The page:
Brenda Boyd also made an accusation that she had property stolen from the residence.

Code Enforcement Director Greg Huggs said it has only been a month since the first complaint and he has been working with the owners to give them time. A citation was issued.

He became upset because he felt Davis and Chavez were implying Code Enforcement is not doing its job. He said they have followed the ordinance to the letter.

Council did not take action regarding the issue.

The council heard a department report from Public Works Director Mark Grimmett.

He talked about the work streets and stormwater have done and how the department has saved money for the city by doing many projects in house that would normally be contracted out.

He presented the council information that if Public Works could purchase two pieces of equipment for $400,000 total, the department could save the city $2.5 million on contracts by doing underground infrastructure renewal in house.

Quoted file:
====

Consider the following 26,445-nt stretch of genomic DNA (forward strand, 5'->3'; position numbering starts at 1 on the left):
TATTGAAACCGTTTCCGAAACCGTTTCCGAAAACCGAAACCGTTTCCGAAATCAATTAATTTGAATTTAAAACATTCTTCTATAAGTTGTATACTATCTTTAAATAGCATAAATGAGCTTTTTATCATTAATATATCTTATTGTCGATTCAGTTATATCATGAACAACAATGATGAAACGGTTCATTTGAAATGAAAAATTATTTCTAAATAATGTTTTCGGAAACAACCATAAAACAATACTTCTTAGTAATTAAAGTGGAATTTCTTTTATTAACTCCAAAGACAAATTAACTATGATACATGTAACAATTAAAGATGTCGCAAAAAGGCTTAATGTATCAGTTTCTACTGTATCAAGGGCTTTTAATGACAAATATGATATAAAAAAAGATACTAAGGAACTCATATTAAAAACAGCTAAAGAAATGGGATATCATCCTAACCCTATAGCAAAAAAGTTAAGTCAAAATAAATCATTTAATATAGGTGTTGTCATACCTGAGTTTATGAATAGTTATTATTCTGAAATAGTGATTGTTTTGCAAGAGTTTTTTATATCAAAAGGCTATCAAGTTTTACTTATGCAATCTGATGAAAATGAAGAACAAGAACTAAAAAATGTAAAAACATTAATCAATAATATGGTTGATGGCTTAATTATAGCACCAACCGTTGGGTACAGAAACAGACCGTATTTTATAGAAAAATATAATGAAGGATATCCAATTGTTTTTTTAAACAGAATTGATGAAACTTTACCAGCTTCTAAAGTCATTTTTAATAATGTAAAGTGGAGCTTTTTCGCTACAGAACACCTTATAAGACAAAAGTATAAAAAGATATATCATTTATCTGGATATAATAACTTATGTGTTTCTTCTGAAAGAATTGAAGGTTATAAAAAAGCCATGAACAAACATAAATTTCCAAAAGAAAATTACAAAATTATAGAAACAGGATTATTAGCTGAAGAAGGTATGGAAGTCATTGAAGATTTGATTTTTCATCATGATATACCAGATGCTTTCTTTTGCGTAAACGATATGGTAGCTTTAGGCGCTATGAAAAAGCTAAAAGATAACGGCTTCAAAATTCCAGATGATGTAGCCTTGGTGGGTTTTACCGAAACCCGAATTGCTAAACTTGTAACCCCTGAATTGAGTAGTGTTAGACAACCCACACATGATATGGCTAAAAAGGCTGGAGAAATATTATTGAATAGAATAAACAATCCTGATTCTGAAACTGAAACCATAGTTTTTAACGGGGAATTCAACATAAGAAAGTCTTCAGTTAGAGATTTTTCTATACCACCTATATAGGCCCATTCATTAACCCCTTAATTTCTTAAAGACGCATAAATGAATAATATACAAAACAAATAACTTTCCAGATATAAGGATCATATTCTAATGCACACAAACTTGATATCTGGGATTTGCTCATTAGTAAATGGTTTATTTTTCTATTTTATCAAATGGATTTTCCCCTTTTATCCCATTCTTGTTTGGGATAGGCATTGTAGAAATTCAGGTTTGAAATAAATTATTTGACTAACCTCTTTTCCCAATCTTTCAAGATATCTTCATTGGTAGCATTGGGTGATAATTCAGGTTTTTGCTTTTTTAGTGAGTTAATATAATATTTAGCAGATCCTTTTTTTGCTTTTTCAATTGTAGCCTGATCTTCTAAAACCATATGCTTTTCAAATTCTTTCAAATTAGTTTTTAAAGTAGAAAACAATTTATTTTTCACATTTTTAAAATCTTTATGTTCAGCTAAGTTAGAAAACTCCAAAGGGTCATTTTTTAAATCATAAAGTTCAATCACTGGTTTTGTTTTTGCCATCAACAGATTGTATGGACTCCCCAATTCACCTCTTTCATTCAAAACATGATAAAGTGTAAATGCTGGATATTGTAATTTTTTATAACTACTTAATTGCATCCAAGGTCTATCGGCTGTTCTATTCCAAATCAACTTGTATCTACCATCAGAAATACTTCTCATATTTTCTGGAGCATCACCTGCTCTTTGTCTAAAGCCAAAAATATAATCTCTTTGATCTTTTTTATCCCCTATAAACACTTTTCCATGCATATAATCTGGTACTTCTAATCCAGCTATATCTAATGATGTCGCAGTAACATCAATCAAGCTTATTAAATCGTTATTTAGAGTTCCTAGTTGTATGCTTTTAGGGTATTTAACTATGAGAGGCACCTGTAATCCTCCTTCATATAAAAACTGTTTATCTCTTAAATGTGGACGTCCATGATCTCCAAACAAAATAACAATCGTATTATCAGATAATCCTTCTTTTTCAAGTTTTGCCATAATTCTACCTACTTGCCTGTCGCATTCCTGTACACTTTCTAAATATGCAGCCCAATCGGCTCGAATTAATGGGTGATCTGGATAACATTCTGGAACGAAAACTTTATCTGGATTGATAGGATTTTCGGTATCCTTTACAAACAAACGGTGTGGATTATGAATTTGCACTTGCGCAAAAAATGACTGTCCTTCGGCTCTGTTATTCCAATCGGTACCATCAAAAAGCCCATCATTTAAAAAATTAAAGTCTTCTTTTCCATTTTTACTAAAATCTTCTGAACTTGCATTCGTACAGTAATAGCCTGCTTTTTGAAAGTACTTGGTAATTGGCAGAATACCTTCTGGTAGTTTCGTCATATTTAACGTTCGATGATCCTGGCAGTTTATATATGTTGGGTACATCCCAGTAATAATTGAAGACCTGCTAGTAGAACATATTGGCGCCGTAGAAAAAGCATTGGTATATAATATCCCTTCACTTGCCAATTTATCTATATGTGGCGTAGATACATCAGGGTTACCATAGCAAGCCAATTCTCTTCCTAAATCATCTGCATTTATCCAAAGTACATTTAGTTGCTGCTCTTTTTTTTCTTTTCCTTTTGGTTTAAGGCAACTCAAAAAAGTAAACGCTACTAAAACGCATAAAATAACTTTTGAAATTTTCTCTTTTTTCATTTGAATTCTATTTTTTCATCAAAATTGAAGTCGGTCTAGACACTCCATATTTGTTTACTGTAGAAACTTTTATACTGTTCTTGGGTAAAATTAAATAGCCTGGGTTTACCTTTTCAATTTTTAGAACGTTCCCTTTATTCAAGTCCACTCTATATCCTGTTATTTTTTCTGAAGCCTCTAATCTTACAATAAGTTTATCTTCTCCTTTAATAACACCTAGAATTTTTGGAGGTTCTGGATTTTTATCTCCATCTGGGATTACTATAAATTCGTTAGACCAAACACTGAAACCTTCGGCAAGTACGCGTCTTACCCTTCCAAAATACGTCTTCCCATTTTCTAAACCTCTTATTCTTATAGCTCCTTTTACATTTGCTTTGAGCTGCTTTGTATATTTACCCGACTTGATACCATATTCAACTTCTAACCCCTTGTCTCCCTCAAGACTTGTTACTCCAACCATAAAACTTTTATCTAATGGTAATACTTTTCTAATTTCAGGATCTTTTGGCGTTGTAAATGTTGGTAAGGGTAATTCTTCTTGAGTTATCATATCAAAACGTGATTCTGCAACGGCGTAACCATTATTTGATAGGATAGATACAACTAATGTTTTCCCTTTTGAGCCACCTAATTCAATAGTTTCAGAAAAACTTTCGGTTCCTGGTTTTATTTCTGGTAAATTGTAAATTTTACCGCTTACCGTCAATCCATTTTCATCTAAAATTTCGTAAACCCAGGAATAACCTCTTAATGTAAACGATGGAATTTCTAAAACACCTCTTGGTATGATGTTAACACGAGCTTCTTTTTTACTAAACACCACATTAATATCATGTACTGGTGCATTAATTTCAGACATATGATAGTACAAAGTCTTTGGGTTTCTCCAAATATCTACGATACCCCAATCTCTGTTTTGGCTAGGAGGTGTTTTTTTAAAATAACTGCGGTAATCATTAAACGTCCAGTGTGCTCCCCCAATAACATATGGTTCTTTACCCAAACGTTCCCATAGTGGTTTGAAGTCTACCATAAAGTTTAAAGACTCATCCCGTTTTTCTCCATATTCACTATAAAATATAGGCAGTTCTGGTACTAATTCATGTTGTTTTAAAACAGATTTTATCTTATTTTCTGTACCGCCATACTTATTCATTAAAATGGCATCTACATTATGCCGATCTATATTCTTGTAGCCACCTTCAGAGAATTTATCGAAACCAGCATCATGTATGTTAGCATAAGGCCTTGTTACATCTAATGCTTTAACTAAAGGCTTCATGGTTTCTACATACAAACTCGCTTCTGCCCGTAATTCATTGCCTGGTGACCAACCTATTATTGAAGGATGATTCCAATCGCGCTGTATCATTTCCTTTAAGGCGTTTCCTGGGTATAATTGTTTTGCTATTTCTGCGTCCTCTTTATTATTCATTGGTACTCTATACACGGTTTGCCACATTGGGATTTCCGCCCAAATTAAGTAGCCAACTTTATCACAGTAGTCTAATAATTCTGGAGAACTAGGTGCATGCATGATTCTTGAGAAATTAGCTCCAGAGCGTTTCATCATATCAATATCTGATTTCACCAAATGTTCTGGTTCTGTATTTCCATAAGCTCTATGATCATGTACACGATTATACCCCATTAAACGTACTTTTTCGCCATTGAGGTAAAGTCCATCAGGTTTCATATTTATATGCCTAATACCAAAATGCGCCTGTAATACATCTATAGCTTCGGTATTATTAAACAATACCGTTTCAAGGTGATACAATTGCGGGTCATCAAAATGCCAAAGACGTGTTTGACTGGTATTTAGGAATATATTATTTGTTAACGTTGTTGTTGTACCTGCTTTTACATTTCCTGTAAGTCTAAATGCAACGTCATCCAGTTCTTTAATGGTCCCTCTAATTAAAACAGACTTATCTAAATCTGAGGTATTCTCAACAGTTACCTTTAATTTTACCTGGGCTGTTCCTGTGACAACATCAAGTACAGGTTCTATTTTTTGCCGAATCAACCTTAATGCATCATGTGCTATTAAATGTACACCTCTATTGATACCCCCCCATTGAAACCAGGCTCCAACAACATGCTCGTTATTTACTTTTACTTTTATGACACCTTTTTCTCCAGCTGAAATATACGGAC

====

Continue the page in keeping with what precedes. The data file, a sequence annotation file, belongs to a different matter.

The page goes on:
That savings would only be for the projects that are planned. Going forward, the city would save more on future projects verses having to contract them out to someone who has the equipment. Grimmett said he has employees that know how to use the required equipment.

He added the water committee recommended approval.

He said he would bring a budget adjustment to the council at its next meeting to make the purchase. The council members seemed to be in favor of the purchase.

Taylor gave an update on the Bryant Parkway Project. He said due to some grants the city is working on, the lead agency for the project is now the Federal Highway Department and not the Federal Aviation Administration so they are having to reformat some of the drawings for review.

He expects the project to be complete by 2023.

Allen added that U.S. Congressman French Hill said he would help push approval for the project.

In other business, the council took action regarding the following: